Archives, Exhibitions, Featured, Review

Heaven Gallery: Relic, Ritual, and Remedy

Wading through the sea of people in Wicker Park—masks-off—wasn’t the most relaxing Sunday. Patio seating, pop music blaring, horns honking, and shops bustling all appeared to be so much louder since the last time I was in the neighborhood (prior to the pandemic). Ah, but then, there it is—Heaven. 

Heaven Gallery, that is.

The gallery space and its current show, “Relic, Ritual, and Remedy,” is a sanctuary amongst the bustle of the streets below.  Objects and archives are exhibited alongside textiles in the exhibition as artists explore history, ephemera, every-day objects, and texture. 

This group show, curated by Lauren Iacoponi, features 11 artists, including Allen Moore, Rebecca Griffith, Judith Brotman, Naomi Elson, Nick Van Zanten, Anne Yafi, Elyse Sawka, José Santiago Pérez, Betsy Odom, Millicent Kennedy, and Ryan Burn, who work significantly with craft materials: weaving, quilting, sculpture, and every-day objects.

Image: A straight forward look at a white gallery wall with the wood floor on the lower half of the image. The left piece, titled Clueless by Rebecca Griffith, is a quilt that hangs from the wall with 16 black rectangular shapes and clear tape. To the right is the piece When the Dust Settles by Elyse Sawka, which features a framed photograph of a brick. Photo by Jesse Meredith.
Image: A straight forward look at a white gallery wall with the wood floor on the lower half of the image. The left piece, titled Clueless by Rebecca Griffith, is a quilt that hangs from the wall with 16 black rectangular shapes and clear tape. To the right is the piece When the Dust Settles by Elyse Sawka, which features a framed photograph of a brick. Photo by Jesse Meredith.

Rebecca Griffith’s bold black VHS tape quilts blend memories from her childhood when her mother ran a video store. When Griffith was six years old, her mother was diagnosed with multiple sclerosis—the video store reminds Griffith of when her mom lived without the disease. Her process involves information, nostalgia, and childhood. The contrast of the black tape in Griffith’s works against the gallery wall creates bold, geometric lines. Films like “Basic Instinct,” and “Clueless” are utilized in the VHS tape quilts. Griffith says, “I use the VHS tape to make quilts as an item of comfort. Recalling movies I remember watching with my mom or being in the store, I rearrange the sequence of the movie by cutting and taping it back together.” The traditional craft is reimagined with magnetic and clear adhesive tape, which establishes a new narrative about her mother. Clear tape, Griffith explains, is “traditionally used to fix broken VHS cassettes.” The delicate material requires patience, care, and protection, symbolizing the care that she gave to her mother from childhood to adulthood.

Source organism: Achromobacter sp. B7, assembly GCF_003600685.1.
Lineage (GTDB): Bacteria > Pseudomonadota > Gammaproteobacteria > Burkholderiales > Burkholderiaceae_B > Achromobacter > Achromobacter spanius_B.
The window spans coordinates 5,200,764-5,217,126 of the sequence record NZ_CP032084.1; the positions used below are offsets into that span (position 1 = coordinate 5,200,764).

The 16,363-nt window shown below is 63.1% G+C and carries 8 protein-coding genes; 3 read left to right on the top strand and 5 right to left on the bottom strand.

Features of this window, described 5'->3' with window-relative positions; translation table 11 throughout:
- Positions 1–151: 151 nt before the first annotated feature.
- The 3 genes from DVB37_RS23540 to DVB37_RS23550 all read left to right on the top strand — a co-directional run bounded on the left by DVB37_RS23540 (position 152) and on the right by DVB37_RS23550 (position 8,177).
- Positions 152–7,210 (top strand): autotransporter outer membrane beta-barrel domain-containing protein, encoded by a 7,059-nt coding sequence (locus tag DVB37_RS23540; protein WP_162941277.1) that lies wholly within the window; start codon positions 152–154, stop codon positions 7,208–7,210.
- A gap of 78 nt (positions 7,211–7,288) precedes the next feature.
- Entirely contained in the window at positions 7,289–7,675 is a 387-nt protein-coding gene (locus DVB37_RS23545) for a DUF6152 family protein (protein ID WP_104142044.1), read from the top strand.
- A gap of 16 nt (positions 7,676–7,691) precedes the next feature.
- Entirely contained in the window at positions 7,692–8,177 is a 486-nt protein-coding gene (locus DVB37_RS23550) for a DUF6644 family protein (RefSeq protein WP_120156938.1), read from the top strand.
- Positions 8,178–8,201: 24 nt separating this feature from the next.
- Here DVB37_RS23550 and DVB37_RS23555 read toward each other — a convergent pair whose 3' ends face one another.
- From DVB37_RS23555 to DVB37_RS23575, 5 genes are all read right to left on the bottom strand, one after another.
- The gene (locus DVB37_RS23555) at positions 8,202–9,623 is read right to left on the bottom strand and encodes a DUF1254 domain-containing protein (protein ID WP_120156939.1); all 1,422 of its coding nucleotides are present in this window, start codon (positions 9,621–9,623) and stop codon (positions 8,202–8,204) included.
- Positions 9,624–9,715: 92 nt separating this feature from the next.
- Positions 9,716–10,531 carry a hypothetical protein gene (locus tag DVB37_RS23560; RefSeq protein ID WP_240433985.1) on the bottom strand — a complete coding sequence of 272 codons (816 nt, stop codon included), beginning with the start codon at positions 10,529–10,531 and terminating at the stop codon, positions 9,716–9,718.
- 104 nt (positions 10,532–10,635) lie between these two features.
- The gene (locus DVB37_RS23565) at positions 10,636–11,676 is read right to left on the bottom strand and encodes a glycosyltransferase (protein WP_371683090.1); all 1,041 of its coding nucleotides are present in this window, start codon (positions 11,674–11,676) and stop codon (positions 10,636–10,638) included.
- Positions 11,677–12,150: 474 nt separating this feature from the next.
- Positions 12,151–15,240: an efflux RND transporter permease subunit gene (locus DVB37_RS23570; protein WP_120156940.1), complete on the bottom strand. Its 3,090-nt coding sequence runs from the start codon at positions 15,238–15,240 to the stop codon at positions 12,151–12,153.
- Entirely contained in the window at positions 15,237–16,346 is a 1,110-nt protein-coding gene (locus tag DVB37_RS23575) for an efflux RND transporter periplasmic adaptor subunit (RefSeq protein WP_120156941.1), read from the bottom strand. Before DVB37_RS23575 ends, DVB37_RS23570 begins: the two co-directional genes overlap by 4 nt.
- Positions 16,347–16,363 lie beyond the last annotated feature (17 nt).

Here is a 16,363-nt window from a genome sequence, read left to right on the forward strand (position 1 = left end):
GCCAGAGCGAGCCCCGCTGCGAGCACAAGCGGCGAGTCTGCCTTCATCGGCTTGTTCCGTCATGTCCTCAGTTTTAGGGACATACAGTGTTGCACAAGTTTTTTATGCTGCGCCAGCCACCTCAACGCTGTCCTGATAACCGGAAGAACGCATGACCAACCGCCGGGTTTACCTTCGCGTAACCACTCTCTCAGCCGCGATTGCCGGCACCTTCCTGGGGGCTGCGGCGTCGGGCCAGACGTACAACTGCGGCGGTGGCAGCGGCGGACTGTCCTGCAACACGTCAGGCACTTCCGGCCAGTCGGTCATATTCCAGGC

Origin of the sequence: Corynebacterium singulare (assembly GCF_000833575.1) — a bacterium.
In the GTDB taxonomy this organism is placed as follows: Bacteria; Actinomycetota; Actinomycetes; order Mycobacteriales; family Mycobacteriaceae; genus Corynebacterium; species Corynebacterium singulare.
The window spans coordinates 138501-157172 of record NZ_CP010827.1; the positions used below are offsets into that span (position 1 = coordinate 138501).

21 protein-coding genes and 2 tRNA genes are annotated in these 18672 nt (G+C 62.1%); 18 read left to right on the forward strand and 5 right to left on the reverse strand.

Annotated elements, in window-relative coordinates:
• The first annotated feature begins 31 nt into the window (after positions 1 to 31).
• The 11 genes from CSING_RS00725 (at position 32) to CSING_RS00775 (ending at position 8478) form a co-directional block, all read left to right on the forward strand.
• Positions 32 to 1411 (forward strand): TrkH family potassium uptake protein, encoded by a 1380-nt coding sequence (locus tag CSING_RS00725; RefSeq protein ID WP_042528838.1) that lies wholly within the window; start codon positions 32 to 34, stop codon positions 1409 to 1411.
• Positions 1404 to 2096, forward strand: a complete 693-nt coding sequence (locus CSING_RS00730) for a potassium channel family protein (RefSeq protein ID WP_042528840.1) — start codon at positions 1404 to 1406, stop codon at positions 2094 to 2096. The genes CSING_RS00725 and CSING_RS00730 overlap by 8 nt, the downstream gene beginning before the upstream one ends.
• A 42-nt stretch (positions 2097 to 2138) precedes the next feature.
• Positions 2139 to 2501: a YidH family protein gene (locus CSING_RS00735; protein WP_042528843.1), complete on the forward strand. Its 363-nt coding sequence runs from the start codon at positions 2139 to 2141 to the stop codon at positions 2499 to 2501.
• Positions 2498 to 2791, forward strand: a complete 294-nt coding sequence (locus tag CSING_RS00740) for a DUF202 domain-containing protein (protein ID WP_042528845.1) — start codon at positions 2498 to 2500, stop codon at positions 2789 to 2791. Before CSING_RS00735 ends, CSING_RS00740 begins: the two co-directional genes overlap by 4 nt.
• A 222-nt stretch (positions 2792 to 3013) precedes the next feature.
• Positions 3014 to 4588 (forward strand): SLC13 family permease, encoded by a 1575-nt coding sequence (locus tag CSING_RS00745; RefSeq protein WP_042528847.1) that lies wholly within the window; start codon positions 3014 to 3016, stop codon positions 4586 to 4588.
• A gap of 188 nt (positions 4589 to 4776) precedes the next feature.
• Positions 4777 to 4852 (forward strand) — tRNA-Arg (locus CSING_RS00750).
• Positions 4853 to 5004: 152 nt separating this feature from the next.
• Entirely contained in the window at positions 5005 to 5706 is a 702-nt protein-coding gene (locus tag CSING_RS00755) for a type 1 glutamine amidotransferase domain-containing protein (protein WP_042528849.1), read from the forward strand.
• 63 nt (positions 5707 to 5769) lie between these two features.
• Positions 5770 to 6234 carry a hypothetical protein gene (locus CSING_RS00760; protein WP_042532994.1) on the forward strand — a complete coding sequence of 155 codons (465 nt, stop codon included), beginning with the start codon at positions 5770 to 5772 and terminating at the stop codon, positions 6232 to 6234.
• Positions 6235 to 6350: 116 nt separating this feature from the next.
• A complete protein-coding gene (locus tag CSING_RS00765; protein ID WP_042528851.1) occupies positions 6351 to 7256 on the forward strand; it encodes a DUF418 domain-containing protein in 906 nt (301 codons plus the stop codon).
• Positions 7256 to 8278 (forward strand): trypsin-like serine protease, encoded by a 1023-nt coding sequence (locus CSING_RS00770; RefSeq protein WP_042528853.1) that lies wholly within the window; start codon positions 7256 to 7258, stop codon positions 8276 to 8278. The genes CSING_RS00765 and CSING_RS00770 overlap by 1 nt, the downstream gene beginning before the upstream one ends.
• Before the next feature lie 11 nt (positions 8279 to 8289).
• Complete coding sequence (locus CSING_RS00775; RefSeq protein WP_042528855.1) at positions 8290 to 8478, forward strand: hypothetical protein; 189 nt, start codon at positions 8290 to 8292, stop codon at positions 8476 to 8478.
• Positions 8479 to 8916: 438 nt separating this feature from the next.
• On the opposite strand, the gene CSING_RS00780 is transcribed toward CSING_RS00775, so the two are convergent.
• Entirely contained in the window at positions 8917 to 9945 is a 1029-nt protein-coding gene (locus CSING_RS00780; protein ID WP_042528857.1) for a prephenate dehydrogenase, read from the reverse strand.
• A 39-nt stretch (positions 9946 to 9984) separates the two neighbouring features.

Material and process are a vital aspect to the exhibition, as they represent much larger themes and motifs for each individual artist. I’m also interested in the texture in the show—especially the works of Griffith’s, which are intricate and detailed. The way each work responds to one another and plays off of pattern and tangibility connects each piece to one another.

Alongside Griffith’s works are the embroideries of Millicent Kennedy, which utilize linen and found objects like shards of a cup and objects from a junk drawer. The monochrome works bring another domestic craft to the forefront, as Kennedy’s embroidery pieces hang like skin with bones underneath (quite literally). In the piece, Bone Napkin 1, dog and bird bones are sewn underneath napkin linen. And in Junk Draw, items like headphones, a small tape measure, and a spoon are encapsulated under the fabric. Like a time capsule, these items are forever relics in Kennedy’s work. The artist describes this piece as both “still life and a portrait.”